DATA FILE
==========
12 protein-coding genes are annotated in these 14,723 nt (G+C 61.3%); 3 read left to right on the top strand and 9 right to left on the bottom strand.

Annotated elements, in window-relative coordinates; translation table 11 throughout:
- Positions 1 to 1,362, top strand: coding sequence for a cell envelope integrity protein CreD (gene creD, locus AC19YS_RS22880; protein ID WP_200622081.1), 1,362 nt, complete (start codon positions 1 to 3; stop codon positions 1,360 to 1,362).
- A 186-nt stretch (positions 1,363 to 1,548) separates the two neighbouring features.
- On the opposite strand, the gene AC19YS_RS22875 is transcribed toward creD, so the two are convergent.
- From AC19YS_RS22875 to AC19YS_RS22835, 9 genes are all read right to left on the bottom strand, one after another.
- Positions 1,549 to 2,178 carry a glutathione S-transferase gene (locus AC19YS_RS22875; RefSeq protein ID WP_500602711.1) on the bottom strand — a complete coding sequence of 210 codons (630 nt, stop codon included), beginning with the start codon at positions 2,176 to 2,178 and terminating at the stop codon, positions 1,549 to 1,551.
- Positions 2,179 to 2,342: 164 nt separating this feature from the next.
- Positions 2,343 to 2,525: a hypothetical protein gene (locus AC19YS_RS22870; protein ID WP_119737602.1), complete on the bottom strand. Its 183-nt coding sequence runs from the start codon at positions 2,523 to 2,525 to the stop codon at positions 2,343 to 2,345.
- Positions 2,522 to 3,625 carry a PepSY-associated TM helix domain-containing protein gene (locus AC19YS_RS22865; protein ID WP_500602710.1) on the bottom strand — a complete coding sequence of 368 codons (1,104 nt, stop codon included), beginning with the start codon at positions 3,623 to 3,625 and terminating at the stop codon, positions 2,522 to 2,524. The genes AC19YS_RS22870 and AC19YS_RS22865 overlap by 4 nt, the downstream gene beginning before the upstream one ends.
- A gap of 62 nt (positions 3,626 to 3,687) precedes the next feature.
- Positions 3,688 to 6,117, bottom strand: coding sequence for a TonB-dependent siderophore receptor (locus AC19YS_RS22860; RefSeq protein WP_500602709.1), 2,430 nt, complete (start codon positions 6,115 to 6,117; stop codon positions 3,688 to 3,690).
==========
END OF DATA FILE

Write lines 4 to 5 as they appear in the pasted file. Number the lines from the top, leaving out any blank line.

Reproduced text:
- A 186-nt stretch (positions 1,363 to 1,548) separates the two neighbouring features.
- On the opposite strand, the gene AC19YS_RS22875 is transcribed toward creD, so the two are convergent.